The 1997 FLAPS collected sufficient product label information to estimate the prevalence of nutrition labels for most processed, packaged foods in the US. Although regulation for nutrition labeling have changed since the survey’s start in 1976, the FLAPS data collected allow for analysis of consistent patterns and trends in food labeling practices.


Report of the Panel to Evaluate the U.S. Standard Certificates and Reports

TheNational Vital Statistics System is the Nation’s capacity to collect data maintain statistics on birth, deaths, fetal deaths, marriages, and divorces. These data come from State vital registration systems where standardize certificates are filed. The evaluation purpose was to assess current certificates for usefulness and quality for statistical and legal purposes; identify unmet data needs and determine whether the standard certificates should be changed; make recommendations for a standard vital statistics data base. Based on survey data from State vital registration and statistics executives and representative national health organizations and the work of an expert panel, the study found that:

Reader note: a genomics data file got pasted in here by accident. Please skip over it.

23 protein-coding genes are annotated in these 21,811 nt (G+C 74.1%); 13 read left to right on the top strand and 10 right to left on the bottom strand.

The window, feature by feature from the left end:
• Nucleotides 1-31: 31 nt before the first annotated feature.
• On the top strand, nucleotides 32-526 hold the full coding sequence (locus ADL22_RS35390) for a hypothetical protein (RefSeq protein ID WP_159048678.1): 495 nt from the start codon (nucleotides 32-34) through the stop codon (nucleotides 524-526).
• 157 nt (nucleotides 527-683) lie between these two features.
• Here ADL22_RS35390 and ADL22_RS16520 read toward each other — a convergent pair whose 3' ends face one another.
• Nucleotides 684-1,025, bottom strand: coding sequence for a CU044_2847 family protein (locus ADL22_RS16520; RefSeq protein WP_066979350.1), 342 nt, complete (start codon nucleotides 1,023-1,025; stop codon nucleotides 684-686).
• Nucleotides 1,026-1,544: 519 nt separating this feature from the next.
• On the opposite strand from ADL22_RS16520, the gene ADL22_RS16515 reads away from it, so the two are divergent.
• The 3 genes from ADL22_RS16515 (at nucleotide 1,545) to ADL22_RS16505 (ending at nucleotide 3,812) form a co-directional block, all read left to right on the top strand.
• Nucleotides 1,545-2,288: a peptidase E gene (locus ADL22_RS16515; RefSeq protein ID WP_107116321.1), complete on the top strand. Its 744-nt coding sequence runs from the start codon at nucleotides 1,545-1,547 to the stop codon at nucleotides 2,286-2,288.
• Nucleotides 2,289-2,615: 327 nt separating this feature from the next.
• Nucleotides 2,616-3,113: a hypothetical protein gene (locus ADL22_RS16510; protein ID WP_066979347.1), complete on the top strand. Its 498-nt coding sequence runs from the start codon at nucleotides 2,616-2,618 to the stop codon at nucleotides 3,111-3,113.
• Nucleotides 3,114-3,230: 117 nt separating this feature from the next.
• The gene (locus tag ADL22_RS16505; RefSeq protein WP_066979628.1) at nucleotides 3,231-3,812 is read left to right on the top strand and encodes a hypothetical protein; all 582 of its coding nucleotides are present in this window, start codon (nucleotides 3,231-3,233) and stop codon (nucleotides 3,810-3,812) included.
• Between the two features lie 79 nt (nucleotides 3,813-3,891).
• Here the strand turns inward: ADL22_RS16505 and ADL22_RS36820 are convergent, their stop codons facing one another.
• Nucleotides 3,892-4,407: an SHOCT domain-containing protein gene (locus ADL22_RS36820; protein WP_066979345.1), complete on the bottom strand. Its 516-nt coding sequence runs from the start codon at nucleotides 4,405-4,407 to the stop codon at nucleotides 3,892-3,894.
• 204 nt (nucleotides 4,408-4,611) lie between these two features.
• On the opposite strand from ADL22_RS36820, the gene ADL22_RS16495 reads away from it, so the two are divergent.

• substantial changes were needed for the standard birth certificate, particularly the medical portion;
  • additional data items are needed on the mother’s health which could linked to other health data sources;
  • changes are recommended for the standard certificates on death and fetal deaths to include data items that could permit linkages to other health data systems and would improve the quality of “cause-of-death” data.


Evaluation of Effectiveness of Group B Streptococcal Disease Prevention Guidelines